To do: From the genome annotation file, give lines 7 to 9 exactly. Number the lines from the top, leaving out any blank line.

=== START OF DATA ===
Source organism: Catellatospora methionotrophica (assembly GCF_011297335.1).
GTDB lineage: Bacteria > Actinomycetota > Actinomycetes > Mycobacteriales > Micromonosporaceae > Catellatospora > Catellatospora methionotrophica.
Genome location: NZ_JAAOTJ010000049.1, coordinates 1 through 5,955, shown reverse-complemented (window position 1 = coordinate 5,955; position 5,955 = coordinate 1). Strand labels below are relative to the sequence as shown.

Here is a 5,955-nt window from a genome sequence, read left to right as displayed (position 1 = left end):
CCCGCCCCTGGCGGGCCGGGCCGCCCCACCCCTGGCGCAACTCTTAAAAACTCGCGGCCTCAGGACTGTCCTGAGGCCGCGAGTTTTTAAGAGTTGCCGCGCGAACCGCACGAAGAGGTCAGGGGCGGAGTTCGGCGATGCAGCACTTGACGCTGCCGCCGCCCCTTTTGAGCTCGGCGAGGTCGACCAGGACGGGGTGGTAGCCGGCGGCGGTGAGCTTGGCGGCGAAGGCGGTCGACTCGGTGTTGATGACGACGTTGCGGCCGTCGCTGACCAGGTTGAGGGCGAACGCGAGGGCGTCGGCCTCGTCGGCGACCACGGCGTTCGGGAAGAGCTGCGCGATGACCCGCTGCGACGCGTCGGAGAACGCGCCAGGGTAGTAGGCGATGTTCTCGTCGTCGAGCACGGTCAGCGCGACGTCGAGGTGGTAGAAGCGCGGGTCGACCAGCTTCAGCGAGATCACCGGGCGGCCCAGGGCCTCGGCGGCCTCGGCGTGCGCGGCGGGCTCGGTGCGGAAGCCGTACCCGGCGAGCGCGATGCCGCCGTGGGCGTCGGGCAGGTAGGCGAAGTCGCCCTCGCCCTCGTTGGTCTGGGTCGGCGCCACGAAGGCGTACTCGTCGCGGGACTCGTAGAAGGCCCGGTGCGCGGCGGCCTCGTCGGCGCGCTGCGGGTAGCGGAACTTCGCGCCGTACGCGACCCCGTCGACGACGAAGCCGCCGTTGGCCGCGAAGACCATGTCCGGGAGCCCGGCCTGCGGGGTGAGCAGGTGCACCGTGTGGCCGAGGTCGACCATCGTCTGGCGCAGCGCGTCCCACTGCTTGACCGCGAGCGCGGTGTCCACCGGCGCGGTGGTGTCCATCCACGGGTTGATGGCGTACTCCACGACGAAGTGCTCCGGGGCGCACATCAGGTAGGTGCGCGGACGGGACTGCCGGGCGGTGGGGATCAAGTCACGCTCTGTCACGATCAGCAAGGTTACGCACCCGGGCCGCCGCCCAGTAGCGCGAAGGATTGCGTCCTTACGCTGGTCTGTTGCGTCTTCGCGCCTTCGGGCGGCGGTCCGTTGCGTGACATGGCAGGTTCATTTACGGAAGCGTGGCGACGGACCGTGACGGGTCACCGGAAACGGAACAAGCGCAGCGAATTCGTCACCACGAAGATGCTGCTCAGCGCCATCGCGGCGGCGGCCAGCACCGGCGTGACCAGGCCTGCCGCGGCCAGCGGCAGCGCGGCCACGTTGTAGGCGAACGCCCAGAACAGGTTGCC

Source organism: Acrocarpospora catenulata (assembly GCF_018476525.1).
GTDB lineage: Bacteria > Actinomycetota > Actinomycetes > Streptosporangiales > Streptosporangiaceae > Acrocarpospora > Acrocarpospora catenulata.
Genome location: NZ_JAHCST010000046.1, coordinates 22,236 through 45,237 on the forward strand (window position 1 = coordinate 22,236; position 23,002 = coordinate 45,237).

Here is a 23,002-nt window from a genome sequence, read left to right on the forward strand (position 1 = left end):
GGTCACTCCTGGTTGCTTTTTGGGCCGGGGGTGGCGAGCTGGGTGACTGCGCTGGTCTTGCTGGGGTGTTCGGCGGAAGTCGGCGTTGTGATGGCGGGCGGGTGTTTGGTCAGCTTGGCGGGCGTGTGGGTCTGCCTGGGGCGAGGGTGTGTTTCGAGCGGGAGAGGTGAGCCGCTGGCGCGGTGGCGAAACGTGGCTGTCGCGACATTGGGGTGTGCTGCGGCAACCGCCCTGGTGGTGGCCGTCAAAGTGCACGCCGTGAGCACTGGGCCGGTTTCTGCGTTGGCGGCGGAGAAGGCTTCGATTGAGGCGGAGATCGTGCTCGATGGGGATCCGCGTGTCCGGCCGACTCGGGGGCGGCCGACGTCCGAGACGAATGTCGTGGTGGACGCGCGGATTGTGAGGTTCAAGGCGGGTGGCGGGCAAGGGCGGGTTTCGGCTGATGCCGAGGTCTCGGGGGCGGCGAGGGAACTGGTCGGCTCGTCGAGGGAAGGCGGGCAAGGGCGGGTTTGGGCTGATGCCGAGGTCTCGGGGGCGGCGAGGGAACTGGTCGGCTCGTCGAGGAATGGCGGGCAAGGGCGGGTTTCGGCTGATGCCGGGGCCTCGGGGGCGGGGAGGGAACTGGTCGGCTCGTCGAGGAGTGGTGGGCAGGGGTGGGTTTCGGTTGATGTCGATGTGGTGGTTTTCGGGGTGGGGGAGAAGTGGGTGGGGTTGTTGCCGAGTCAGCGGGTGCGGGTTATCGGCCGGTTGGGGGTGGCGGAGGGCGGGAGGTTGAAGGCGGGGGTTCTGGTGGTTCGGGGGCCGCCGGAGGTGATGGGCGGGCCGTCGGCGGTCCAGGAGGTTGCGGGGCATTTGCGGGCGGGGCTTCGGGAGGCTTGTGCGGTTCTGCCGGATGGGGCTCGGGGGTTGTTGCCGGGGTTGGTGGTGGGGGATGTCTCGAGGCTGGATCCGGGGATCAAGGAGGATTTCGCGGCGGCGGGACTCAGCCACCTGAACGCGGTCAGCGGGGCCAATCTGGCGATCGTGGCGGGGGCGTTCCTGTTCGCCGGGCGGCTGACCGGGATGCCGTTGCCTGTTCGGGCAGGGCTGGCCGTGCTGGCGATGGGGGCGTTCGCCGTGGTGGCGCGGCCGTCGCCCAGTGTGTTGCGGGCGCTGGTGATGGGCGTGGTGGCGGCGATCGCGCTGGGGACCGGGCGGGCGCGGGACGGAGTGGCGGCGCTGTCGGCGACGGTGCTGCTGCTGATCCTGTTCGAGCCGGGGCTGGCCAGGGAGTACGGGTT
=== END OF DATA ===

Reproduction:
GTDB lineage: Bacteria > Actinomycetota > Actinomycetes > Streptosporangiales > Streptosporangiaceae > Acrocarpospora > Acrocarpospora catenulata.
Genome location: NZ_JAHCST010000046.1, coordinates 22,236 through 45,237 on the forward strand (window position 1 = coordinate 22,236; position 23,002 = coordinate 45,237).

Here is a 23,002-nt window from a genome sequence, read left to right on the forward strand (position 1 = left end):